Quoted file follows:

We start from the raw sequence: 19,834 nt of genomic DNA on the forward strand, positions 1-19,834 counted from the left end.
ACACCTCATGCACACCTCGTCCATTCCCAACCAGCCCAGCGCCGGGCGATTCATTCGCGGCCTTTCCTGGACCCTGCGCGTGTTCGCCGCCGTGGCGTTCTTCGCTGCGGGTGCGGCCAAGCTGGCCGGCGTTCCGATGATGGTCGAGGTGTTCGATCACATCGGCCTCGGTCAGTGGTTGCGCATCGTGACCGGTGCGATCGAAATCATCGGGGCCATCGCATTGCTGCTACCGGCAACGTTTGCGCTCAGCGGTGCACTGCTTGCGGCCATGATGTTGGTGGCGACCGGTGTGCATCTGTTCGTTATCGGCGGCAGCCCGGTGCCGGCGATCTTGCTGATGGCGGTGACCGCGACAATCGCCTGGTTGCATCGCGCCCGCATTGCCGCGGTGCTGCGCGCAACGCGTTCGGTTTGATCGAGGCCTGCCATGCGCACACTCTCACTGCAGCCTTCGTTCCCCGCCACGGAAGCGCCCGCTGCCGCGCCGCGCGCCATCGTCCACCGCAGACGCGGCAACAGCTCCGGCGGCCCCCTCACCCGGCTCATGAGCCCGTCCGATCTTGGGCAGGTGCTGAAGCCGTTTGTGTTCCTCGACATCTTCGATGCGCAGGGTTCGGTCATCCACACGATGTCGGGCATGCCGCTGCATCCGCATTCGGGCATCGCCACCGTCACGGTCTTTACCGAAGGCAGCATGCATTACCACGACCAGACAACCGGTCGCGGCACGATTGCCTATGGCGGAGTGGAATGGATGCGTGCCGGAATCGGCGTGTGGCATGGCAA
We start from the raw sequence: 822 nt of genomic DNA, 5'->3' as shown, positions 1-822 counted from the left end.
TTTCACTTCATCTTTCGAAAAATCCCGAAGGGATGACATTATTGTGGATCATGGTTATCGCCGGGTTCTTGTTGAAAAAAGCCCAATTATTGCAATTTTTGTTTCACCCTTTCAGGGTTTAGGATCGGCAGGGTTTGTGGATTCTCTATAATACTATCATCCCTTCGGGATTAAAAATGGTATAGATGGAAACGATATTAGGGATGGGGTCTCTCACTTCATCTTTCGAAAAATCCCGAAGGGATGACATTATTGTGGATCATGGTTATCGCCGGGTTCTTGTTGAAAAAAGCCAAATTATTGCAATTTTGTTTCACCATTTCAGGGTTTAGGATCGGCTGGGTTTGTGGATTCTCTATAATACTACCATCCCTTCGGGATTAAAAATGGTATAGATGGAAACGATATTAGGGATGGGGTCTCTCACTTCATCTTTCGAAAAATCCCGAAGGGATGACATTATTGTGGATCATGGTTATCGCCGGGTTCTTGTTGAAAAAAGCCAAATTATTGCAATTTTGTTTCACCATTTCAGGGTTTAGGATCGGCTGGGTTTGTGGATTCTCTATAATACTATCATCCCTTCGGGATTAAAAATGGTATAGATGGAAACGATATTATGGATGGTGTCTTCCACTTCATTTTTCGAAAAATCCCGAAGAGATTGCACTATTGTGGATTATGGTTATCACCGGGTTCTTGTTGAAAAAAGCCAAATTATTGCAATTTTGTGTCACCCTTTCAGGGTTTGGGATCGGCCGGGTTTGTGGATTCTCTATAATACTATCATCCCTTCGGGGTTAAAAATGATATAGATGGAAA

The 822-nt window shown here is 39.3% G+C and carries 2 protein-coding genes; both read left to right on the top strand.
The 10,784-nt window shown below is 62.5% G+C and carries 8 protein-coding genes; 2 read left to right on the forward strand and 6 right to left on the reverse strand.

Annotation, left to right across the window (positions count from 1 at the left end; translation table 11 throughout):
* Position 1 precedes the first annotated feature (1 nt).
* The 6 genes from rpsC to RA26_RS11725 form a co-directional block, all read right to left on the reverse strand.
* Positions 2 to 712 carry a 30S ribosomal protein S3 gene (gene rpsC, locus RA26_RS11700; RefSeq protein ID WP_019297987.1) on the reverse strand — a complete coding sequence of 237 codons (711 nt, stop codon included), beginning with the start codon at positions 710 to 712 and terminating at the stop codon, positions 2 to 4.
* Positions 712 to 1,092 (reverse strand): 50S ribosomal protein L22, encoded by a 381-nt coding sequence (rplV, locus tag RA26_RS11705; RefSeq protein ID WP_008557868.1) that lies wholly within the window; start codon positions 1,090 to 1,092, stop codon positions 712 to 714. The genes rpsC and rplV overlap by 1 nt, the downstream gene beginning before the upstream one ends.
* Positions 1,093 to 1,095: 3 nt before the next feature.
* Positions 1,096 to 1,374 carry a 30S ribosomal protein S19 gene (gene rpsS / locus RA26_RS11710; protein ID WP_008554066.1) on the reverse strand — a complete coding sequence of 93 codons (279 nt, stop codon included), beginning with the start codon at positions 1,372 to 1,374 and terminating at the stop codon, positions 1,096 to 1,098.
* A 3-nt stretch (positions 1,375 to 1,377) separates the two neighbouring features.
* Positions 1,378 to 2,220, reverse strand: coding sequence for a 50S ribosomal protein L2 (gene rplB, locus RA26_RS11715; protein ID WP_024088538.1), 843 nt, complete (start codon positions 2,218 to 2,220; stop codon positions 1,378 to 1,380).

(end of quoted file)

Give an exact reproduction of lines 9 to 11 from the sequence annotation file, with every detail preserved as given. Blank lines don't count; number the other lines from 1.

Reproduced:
* The 6 genes from rpsC to RA26_RS11725 form a co-directional block, all read right to left on the reverse strand.
* Positions 2 to 712 carry a 30S ribosomal protein S3 gene (gene rpsC, locus RA26_RS11700; RefSeq protein ID WP_019297987.1) on the reverse strand — a complete coding sequence of 237 codons (711 nt, stop codon included), beginning with the start codon at positions 710 to 712 and terminating at the stop codon, positions 2 to 4.
* Positions 712 to 1,092 (reverse strand): 50S ribosomal protein L22, encoded by a 381-nt coding sequence (rplV, locus tag RA26_RS11705; RefSeq protein ID WP_008557868.1) that lies wholly within the window; start codon positions 1,090 to 1,092, stop codon positions 712 to 714. The genes rpsC and rplV overlap by 1 nt, the downstream gene beginning before the upstream one ends.